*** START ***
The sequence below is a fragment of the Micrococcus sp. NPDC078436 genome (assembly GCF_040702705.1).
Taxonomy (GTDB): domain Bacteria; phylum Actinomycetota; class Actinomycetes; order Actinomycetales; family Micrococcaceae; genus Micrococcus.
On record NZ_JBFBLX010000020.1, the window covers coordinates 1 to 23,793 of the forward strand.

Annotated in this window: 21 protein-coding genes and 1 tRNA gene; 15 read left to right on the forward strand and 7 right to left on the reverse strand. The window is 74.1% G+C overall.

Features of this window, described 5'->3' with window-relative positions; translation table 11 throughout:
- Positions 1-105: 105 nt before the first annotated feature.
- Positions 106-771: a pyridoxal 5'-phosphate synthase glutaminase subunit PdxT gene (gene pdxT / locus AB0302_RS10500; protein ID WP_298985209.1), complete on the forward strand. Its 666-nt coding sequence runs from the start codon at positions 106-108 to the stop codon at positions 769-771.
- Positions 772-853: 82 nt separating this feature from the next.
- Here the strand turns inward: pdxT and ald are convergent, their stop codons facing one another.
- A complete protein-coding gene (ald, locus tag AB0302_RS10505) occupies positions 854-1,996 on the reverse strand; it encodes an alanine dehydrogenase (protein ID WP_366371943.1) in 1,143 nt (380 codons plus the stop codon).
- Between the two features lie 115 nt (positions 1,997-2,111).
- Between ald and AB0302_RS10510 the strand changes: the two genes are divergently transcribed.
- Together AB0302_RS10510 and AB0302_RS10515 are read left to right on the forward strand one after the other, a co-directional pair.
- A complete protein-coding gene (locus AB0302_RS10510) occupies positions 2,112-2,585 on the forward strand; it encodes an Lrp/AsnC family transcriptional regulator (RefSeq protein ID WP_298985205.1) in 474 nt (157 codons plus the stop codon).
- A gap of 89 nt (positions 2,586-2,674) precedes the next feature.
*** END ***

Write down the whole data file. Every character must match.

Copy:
The sequence below is a fragment of the Micrococcus sp. NPDC078436 genome (assembly GCF_040702705.1).
Taxonomy (GTDB): domain Bacteria; phylum Actinomycetota; class Actinomycetes; order Actinomycetales; family Micrococcaceae; genus Micrococcus.
On record NZ_JBFBLX010000020.1, the window covers coordinates 1 to 23,793 of the forward strand.

Annotated in this window: 21 protein-coding genes and 1 tRNA gene; 15 read left to right on the forward strand and 7 right to left on the reverse strand. The window is 74.1% G+C overall.

Features of this window, described 5'->3' with window-relative positions; translation table 11 throughout:
- Positions 1-105: 105 nt before the first annotated feature.
- Positions 106-771: a pyridoxal 5'-phosphate synthase glutaminase subunit PdxT gene (gene pdxT / locus AB0302_RS10500; protein ID WP_298985209.1), complete on the forward strand. Its 666-nt coding sequence runs from the start codon at positions 106-108 to the stop codon at positions 769-771.
- Positions 772-853: 82 nt separating this feature from the next.
- Here the strand turns inward: pdxT and ald are convergent, their stop codons facing one another.
- A complete protein-coding gene (ald, locus tag AB0302_RS10505) occupies positions 854-1,996 on the reverse strand; it encodes an alanine dehydrogenase (protein ID WP_366371943.1) in 1,143 nt (380 codons plus the stop codon).
- Between the two features lie 115 nt (positions 1,997-2,111).
- Between ald and AB0302_RS10510 the strand changes: the two genes are divergently transcribed.
- Together AB0302_RS10510 and AB0302_RS10515 are read left to right on the forward strand one after the other, a co-directional pair.
- A complete protein-coding gene (locus AB0302_RS10510) occupies positions 2,112-2,585 on the forward strand; it encodes an Lrp/AsnC family transcriptional regulator (RefSeq protein ID WP_298985205.1) in 474 nt (157 codons plus the stop codon).
- A gap of 89 nt (positions 2,586-2,674) precedes the next feature.